homework challenges

Solutions to Homework Challenges

Originally published on the Ridgewood Moms website
ridgewood moms

With school back in session, structured days of listening, writing, and studying have replaced summer days of play and fun. The transition back to completing and turning in assignments can create unsettling anxiety for both students and their families. ‎ Many children neglect to write down their homework, leave required books or handouts at school, or simply break down from the stress of their seemingly endless workload.  You can help your child overcome potential homework challenges with the ideas detailed below:

My child forgets his homework!

Many students think they can remember all of their assignments. Some write down their assignments, but on random sheets of papers or folders that are easily lost. Others jot down certain assignments, but not all, often neglecting critical ones. Any of these scenarios can lead to forgotten homework and missed assignments.

To help combat this homework chaos, ‎encourage your child to maintain and consistently use an assignment book. Even if she is convinced that she can remember all of her assignments, remind her that this task becomes increasingly challenging as she moves through school, and jotting them down will help make sure she doesn’t forget any. If she has trouble consistently doing so, create a “sign off” system where you, as the parent, sign off on each assignment in her assignment book that is done, and her teacher signs off once it’s turned in.

My Child Lacks Intrinsic Motivation to Complete Assignments

Some students are intrinsically motivated to write down their assignments compete them, then turn them in on time. Others are able to do so with some simple reminders. Yet for certain students, even a structured daily sign off system is just not enough. For these students, a rewards-based incentive program often does the trick.

Implementing a reward-based incentive program can help students build stronger homework and time management skills. To set up this type of system, sit down with your child and come up with a list of rewards that he would like to earn. Such rewards might include video games, apps, Lego sets, a trip to the movies or his favorite ice cream store, or the like. In order to receive the reward, for a pre-selected number of consecutive days (5 or 10 often works), he must write down all of his assignments daily, check them off when done, and turn them in on their due date.

As an alternative, you can try using a “homework punch card.” Once your child completes and p‎ut away all of his assignments on a given day, he receives a hole punch in his card. Ten punches (or another pre-determined number) earns a reward. This type of reward system can help students develop consistency and automaticity with completing and turning in their assignments in a timely fashion.

My Child‎ Lacks Accountability

Establishing a homework buddy can help your child feel accountable not just to herself, but also to a friend. At the start of the year, talk to her (and ideally loop in her teacher) about selecting a homework buddy. During the school day, the students each write down the assignments given to them by their teacher. Then, at the end of each day‎, they check each other’s assingment books to make sure all assignments were correctly written down. If they were not, the buddies help each other correct them, or ask their teacher for clarification if need be. Next, they perform a book check to make sure that they both have in their backpacks all books and materials needed to complete the assignments. The next morning, they check to make sure each buddy turned in all due assignments. The buddies can even use a daily sticker chart and give each other a sticker when everything is done correctly.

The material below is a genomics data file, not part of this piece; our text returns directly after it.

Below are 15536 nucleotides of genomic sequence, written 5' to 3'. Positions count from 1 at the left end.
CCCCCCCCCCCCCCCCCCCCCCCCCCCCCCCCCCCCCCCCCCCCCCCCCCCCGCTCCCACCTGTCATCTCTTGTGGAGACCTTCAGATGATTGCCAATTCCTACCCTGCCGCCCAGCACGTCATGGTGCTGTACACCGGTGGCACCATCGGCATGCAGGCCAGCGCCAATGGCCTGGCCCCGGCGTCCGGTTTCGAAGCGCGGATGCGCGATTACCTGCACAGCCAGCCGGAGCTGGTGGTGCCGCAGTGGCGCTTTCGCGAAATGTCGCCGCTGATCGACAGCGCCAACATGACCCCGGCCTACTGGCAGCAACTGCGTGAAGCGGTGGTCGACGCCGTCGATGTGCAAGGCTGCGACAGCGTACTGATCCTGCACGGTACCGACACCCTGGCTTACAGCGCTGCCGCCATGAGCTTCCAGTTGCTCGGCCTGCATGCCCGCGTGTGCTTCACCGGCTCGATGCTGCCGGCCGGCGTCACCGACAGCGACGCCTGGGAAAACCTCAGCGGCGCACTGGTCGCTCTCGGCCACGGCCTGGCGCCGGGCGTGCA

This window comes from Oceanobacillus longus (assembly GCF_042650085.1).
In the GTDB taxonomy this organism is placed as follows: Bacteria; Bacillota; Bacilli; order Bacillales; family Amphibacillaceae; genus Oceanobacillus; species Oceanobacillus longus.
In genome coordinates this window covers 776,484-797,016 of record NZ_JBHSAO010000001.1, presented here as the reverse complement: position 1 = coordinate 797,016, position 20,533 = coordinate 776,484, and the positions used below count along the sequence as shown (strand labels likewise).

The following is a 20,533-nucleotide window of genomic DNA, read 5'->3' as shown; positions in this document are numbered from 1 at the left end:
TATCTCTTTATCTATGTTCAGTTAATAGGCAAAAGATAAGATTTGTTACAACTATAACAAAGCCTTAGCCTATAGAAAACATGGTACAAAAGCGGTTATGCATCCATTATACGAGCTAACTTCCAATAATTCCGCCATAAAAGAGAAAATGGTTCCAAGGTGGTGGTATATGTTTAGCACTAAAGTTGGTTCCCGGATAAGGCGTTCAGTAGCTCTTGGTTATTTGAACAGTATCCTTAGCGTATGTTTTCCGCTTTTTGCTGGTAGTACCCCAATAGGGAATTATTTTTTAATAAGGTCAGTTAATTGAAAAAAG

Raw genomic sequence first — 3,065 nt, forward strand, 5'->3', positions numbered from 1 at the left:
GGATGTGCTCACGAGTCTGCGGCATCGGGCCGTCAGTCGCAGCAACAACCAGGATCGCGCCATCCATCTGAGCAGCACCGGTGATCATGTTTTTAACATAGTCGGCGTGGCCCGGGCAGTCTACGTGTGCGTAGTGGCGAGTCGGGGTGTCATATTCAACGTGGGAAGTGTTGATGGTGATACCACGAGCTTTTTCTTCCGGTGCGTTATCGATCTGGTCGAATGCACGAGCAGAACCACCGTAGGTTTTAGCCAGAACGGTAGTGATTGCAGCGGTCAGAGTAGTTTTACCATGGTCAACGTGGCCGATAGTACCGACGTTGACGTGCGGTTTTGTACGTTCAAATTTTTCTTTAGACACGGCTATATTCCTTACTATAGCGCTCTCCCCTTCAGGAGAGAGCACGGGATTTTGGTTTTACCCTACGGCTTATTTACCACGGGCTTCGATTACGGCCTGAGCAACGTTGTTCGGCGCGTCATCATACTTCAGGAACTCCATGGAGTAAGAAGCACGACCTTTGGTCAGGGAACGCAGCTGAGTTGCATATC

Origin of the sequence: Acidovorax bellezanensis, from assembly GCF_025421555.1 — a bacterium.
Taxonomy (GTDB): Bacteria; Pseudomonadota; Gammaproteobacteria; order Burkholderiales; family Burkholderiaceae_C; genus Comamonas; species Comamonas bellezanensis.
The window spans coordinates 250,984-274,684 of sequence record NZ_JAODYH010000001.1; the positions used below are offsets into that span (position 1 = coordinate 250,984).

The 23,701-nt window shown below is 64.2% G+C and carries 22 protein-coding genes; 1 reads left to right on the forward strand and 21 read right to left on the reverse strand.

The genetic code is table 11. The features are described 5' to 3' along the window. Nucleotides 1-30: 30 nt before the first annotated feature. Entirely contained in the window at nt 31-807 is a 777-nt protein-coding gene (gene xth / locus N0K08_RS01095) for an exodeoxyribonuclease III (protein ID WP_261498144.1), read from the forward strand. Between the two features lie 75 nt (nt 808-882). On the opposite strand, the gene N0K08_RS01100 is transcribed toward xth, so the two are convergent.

My Child Has No Consistent Homework Time

To develop consistency, it is important for students to develop a routine of completing their homework at roughly the same time each day. Some students prefer starting their homework right when they get home and are still in “school mode.” Others need a rest and a quick snack right after school, before getting started. Certain students thrive on the post-dinner energy rush. While it’s generally better to work on longer, more taxing assignments earlier in the day, there is no general “ideal” time for completing homework. Each child is different and works best at different times of day. They key is consistency. Once a child selects a time for completing homework, he should stick with that time, so that it becomes a built-in part of his day.

 As students move through school, the homework demands increase quickly. Rather than watching your child struggle with these rising demands, encourage him to use these strategies to help ease stress, build confidence, and improve overall academic performance.

Dear Dr. Levy, My son received an excellent report card. I can’t say enough good things about his EBL tutor. She has done a tremendous job helping him improve his reading and writing skills. Most importantly, she is wise and kind. She is always patient with him. Because of his tutor, my son writes with much more ease.
– Parent